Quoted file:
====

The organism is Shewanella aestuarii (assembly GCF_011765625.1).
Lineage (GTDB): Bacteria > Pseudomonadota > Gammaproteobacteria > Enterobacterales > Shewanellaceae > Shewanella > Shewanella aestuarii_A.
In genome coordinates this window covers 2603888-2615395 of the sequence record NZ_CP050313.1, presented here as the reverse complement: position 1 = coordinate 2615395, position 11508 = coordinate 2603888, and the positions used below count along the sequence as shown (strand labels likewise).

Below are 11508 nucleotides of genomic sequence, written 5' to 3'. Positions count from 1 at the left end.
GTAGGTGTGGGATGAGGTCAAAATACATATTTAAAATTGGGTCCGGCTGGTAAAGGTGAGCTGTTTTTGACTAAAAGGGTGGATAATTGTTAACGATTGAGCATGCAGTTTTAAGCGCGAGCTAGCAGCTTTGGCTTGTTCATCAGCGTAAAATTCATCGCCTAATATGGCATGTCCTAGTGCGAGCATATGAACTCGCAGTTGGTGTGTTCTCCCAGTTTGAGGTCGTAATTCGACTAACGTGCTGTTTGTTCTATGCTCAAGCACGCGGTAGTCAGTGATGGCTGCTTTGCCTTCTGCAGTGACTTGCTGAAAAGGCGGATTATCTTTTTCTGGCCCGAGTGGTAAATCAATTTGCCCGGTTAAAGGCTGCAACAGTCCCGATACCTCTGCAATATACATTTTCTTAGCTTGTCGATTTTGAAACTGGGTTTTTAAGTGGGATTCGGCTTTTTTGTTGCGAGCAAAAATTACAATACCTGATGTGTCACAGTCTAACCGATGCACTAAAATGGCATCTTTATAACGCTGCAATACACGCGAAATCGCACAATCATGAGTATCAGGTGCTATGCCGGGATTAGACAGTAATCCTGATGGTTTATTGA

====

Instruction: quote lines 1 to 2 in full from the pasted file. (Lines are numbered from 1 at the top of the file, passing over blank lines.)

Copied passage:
The organism is Shewanella aestuarii (assembly GCF_011765625.1).
Lineage (GTDB): Bacteria > Pseudomonadota > Gammaproteobacteria > Enterobacterales > Shewanellaceae > Shewanella > Shewanella aestuarii_A.